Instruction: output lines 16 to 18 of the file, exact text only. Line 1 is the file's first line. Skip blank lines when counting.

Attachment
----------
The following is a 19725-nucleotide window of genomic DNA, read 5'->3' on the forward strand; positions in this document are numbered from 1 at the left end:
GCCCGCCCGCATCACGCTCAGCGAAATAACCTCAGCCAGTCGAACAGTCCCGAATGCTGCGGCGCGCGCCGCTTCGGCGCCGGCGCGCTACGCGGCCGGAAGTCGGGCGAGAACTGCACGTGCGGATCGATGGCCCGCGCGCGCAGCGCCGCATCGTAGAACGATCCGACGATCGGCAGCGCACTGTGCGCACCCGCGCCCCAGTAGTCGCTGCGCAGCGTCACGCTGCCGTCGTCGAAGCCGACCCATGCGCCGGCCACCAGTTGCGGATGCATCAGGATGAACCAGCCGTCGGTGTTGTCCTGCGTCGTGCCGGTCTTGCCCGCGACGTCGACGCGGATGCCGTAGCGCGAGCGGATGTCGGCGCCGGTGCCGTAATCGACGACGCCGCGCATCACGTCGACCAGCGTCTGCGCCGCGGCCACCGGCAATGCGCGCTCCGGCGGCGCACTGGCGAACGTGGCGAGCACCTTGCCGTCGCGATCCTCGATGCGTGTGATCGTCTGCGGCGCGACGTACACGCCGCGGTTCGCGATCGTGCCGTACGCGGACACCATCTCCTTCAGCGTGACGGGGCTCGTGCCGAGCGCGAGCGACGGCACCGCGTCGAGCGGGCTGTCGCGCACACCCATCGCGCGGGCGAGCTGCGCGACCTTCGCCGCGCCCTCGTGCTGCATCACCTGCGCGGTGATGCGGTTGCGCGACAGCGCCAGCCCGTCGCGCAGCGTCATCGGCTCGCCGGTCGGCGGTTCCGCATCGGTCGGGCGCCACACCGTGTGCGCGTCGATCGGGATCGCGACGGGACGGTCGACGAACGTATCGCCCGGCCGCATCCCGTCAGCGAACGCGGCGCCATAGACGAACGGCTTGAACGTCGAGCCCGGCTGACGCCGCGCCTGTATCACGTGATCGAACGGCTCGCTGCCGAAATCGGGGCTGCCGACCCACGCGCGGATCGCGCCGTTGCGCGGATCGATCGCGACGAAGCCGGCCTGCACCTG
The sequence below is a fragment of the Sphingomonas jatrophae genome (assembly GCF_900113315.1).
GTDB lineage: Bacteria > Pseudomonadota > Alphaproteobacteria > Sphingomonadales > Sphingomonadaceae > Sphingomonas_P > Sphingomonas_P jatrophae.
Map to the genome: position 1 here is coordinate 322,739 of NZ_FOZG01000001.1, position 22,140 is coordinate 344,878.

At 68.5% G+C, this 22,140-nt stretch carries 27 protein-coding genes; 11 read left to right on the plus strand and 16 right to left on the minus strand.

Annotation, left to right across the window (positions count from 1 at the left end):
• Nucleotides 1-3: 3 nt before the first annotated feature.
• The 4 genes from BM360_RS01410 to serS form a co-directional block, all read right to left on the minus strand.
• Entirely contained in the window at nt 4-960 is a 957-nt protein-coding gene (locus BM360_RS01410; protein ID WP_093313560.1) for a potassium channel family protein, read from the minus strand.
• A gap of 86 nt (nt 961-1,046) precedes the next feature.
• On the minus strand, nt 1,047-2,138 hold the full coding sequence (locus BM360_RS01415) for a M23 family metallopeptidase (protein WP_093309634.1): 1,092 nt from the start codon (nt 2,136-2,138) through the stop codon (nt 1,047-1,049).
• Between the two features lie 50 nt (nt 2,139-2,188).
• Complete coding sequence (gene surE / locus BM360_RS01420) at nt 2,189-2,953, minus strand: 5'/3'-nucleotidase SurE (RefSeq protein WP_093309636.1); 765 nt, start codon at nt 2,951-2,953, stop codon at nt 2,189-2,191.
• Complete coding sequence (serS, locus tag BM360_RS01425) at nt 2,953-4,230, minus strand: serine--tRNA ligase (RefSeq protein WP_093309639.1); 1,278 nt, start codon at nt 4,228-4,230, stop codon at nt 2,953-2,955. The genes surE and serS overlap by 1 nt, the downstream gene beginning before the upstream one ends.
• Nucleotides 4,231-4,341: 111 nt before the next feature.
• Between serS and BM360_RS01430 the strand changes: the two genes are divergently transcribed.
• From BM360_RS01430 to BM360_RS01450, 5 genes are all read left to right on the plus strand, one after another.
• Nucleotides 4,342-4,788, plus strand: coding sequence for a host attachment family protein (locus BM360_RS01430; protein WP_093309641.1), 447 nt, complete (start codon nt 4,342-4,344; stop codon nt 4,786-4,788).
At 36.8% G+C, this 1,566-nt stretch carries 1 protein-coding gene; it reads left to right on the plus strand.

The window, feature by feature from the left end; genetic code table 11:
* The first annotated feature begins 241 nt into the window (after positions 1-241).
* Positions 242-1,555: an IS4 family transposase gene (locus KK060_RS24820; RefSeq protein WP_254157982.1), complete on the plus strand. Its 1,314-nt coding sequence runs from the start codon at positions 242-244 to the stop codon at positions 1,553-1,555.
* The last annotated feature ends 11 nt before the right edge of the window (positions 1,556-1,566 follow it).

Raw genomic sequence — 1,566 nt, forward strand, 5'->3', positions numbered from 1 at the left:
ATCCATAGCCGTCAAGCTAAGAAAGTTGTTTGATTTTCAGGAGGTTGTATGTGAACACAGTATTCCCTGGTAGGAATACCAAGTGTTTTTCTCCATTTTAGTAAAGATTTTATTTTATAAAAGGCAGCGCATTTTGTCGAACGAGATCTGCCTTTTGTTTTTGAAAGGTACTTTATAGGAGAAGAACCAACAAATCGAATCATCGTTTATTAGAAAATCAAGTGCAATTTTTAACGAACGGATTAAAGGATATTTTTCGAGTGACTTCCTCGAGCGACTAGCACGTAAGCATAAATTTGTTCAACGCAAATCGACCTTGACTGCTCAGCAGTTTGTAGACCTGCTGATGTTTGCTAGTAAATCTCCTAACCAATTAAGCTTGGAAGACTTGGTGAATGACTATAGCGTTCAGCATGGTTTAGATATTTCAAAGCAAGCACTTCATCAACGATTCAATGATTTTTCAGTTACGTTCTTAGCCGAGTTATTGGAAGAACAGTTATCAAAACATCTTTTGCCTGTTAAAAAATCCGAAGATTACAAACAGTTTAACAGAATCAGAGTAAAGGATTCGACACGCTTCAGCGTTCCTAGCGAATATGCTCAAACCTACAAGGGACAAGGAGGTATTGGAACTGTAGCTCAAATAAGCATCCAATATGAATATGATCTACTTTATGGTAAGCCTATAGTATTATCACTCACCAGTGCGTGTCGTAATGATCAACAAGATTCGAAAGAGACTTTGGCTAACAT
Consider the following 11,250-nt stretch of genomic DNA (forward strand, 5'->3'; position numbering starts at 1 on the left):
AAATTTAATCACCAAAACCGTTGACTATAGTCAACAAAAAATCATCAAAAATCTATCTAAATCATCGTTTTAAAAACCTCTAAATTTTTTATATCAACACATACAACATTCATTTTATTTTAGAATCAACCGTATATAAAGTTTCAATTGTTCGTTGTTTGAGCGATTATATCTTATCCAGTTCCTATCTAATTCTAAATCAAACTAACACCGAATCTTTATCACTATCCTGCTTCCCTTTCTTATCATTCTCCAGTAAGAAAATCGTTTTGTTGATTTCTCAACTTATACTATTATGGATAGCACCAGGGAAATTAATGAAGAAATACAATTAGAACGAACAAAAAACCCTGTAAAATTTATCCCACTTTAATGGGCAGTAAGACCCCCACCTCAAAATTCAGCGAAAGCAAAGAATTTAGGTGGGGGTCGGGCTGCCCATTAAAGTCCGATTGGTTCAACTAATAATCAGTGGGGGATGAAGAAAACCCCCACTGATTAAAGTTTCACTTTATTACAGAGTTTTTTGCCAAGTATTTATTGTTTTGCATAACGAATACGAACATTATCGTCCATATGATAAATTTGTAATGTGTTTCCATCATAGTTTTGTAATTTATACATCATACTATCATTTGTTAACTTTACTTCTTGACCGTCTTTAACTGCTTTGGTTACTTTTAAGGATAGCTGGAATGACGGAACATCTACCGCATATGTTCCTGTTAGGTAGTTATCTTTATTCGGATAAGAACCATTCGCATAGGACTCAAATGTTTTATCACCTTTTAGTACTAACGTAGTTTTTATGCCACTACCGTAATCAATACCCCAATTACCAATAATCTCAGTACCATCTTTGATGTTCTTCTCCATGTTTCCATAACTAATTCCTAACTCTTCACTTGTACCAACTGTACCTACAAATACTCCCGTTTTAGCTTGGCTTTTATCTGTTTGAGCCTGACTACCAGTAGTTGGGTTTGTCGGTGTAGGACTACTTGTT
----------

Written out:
• Nucleotides 4,231-4,341: 111 nt before the next feature.
• Between serS and BM360_RS01430 the strand changes: the two genes are divergently transcribed.
• From BM360_RS01430 to BM360_RS01450, 5 genes are all read left to right on the plus strand, one after another.